Janet takes comfort in “the voice of Americans across the nation who voted against a range of orthodox left-liberal positions”.  Gay marriage was voted down in California, Arizona and Florida, while Arkansas passed a referendum stopping gay couples from adopting children.  But Janet conspicuously avoided mentioning the fact that marijuana for medical use was supported in Michigan, along with the legalisation of stem cell research.  Also, Washington State joined Oregon in legalising physician-assisted suicide.  ‘Orthodox left-liberal positions’ lost out in some sates, but not in others.

But Janet misses the point, as she has done on numerous occasions in the past when she decides to put pen to paper on these issues.  The fact that majorities in these states voted against gay marriage does not mean prohibiting homosexuals from being married is right.  For Janet, the gut-feeling of the electorate is the best judge on moral issues.  But what will Janet do when the gut-feeling of the electorate changes?  What if 51% of Californians voted against Proposition 8 instead of for it?  Would she smile politely and say “Very well then”?  No.  Californians would no longer be wise morally grounded conservatives.  They’d be a state of lefty liberal elites, out of touch with the rest of America’s moral masses.  That pundits like Albrechtsen rely so heavily on argument ad populum only serves to illustrate how vacuous the case against gay marriage really is.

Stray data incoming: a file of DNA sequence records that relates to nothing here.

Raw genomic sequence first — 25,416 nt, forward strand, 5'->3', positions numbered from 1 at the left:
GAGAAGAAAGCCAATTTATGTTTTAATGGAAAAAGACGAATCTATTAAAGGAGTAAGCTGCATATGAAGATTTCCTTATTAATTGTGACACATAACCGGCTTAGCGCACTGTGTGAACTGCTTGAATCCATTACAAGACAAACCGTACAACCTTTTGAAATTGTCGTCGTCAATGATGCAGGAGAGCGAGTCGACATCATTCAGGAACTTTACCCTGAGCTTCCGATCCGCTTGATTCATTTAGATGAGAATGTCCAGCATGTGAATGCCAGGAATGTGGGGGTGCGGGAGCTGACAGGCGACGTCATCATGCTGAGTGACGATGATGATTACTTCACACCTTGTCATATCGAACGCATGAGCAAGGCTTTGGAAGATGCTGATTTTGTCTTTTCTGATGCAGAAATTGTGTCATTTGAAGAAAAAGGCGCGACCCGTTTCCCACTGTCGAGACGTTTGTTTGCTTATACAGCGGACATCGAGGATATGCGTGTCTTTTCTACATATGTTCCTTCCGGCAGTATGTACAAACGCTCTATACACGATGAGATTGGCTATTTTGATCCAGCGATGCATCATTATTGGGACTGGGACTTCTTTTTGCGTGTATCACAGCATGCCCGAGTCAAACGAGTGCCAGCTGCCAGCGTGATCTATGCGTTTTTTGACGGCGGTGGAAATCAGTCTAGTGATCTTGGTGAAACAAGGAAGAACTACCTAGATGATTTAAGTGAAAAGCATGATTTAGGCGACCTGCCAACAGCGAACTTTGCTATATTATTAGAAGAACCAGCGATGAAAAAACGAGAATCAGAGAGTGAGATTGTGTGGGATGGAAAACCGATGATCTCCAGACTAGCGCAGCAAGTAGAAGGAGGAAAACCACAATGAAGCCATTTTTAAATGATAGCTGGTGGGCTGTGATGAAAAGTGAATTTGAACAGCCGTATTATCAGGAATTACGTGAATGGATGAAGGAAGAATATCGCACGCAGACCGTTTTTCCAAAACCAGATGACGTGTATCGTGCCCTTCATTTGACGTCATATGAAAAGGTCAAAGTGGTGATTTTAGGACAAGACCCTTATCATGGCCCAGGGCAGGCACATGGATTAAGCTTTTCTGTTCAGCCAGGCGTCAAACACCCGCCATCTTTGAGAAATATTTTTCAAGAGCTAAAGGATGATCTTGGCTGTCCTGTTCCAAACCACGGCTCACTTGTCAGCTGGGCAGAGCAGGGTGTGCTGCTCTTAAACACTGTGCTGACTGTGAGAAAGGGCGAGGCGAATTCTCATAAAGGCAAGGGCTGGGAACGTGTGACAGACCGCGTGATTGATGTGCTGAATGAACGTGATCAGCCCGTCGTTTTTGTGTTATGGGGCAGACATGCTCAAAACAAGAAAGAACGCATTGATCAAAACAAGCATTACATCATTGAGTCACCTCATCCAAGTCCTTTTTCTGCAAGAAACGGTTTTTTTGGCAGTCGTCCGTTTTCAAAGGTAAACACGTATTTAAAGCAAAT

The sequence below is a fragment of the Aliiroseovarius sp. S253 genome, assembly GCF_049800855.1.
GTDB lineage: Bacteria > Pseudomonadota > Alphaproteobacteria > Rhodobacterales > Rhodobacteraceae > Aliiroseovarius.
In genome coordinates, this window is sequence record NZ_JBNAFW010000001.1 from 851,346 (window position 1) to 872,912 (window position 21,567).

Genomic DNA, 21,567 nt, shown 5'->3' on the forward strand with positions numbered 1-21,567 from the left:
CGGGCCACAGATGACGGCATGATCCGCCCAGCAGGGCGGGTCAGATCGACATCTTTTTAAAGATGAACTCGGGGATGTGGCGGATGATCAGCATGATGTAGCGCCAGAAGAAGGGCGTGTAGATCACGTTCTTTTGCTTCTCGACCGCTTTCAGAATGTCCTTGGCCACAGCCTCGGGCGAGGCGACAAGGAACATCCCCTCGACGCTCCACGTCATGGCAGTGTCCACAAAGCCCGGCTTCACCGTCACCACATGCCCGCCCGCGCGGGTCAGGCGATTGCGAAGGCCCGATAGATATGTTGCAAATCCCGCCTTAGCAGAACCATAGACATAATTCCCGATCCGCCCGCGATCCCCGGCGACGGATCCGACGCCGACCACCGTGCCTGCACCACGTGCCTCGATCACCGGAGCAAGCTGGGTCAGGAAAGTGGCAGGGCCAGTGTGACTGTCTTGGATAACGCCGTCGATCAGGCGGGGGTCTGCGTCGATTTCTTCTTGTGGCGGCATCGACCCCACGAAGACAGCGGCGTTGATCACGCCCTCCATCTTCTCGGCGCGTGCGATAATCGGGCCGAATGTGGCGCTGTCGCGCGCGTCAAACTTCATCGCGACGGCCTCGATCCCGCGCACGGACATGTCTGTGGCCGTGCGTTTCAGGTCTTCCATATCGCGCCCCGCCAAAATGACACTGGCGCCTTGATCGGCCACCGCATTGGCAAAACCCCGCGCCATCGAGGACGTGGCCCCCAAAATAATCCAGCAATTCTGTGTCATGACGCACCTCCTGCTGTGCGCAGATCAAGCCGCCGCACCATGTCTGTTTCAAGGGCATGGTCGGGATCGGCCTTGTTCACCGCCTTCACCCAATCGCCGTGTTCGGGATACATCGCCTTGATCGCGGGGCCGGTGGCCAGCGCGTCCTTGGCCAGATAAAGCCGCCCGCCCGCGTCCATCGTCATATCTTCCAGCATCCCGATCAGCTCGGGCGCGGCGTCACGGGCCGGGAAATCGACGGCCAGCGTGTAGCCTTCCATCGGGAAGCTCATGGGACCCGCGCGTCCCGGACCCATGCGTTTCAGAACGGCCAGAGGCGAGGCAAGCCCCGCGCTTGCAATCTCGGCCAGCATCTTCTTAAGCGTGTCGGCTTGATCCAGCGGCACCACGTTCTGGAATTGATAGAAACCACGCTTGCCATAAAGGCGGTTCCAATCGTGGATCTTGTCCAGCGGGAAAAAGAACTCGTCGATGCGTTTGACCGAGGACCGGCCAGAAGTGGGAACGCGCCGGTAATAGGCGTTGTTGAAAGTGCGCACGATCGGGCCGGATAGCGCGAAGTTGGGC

Meanwhile, Bill Muehlenberg highlights part of Obama’s victory speech as a sign of Western civilizations impending doom:

And his anti-marriage and anti-family views are also a major concern. Just how long before he introduces a whole raft of legislation seeking to grant special rights to homosexuals, including the right to marry? Answer: we have a very good clue in what he told his adoring fans last night. Incredibly, in his acceptance speech it only took about two minutes before he mentioned the issue of homosexuality. I think that must be a world first – certainly an American first.

What got Bill all riled up?

It’s the answer spoken by young and old, rich and poor, Democrat and Republican, black, white, Hispanic, Asian, Native American, gay, straight, disabled and not disabled. Americans who sent a message to the world that we have never been just a collection of individuals or a collection of red states and blue states.